Tags: fed | dudley | euro

Fed's Dudley Sees Encouraging Signs from Europe

Wednesday, 28 Mar 2012 09:26 AM

 

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Europe appears to be making enough progress in dealing with its debt crisis that the U.S. central bank probably will not need to take any more action to shield the U.S. economy from the possibility of harmful spillover on exports or jobs, a top Federal Reserve official told a congressional panel on Tuesday.

William Dudley, president of the New York Federal Reserve Bank, said European liquidity concerns were easing, and funding costs for governments throughout Europe had declined. He said U.S. authorities were watching closely and defended a decision to provide dollar swap lines to Europe as having been in the best interests of the United States.

"I am hopeful that Europe can effectively address its current fiscal challenges," Dudley told the U.S. House of Representatives Financial Services subcommittee. "At this time, although I do not anticipate further efforts by the Federal Reserve to address the potential spillover effects of Europe on the United States, we will continue to monitor the situation closely."

His comments were similar to congressional testimony a week earlier by Fed Chairman Ben Bernanke, who said financial stresses in Europe had eased in recent months and that U.S. bank exposure to potential losses from credit default swaps they sold to protect against a possible European sovereign debt default were manageable.

Dudley described the U.S. economy as growing moderately and added a caution that some strains persist in financial markets, and they "continue to pose significant downside risks" to the outlook.

BENEFITS OF DOLLAR SWAPS

He noted that dollar swaps the U.S. central bank had set up for European financial institutions, together with actions by the European Central Bank to increase liquidity, had helped add stability to Europe's banking system.

"In conjunction with the ECB's long-term refinancing operations, the swaps have helped European banks avoid the significant liquidity pressures we feared a few months ago, and have reduced the risk that they would need to sell off their U.S. dollar assets abruptly," he said.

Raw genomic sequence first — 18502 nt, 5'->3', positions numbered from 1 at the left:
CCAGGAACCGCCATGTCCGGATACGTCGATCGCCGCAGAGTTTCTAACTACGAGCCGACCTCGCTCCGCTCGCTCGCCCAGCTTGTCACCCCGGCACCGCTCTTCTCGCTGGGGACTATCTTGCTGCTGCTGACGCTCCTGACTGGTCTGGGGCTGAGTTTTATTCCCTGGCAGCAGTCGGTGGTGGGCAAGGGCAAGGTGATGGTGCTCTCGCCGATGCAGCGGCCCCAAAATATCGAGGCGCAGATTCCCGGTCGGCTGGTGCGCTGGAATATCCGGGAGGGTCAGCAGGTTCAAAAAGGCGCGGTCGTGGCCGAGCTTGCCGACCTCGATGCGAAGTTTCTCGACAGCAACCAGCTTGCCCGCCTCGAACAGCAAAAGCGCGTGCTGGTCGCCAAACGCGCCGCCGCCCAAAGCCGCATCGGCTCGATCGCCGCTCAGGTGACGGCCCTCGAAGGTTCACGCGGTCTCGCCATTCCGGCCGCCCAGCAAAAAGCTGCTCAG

Dudley didn't entirely rule out more Fed actions if necessary to counter Europe's downturn, but stressed that any such action would be for the United States' benefit.

"I don't think the Federal Reserve has made any decisions about what future interventions we would or we would not do, except we will do interventions that are consistent with our dual mandate as set by Congress to achieve maximum employment and price stability ...," he said. "That's why we are doing these programs, not for Europe, but for ourselves."

European officials continue to discuss how to build up a credible funding firewall to further reassure markets that a debt crisis that has severely affected some countries like Greece will not be permitted to spread to central Europe.

Dudley stressed that if they do not decisively address the crisis, there could still be adverse consequences for the United States.

"If economic conditions in Europe were to weaken significantly, demand for U.S. exports would decrease," he said. "This would hurt domestic growth and have a negative impact on U.S. jobs."

In addition, that could put pressure on the U.S. banking system, Dudley said.

In response to questions, Dudley said the United States had never lost money when it provided dollar swap lines to foreign officials, a practice normally undertaken to ease stresses in financial markets, but one that also makes it easier for foreigners to keep buying U.S. exports.

"During the depths of the financial crisis in 2008-09, a far worse economic environment than which we are in today (with) far greater amounts of swaps outstanding, we were fully repaid," he said. "We didn't lose a penny. In fact, the total profit to U.S. taxpayers from the swaps was about $4 billion."

Dudley suggested there might even be some residual benefit from offering swap lines because they enhance the dollar's status as the world's reserve currency.

"At the margin, it probably enhances the dollar as a reserve currency," he said. "The fact that the Federal Reserve is willing to engage in dollar swaps probably makes more people more comfortable to use the dollar to finance international transactions around the world."

© 2014 Thomson/Reuters. All rights reserved.

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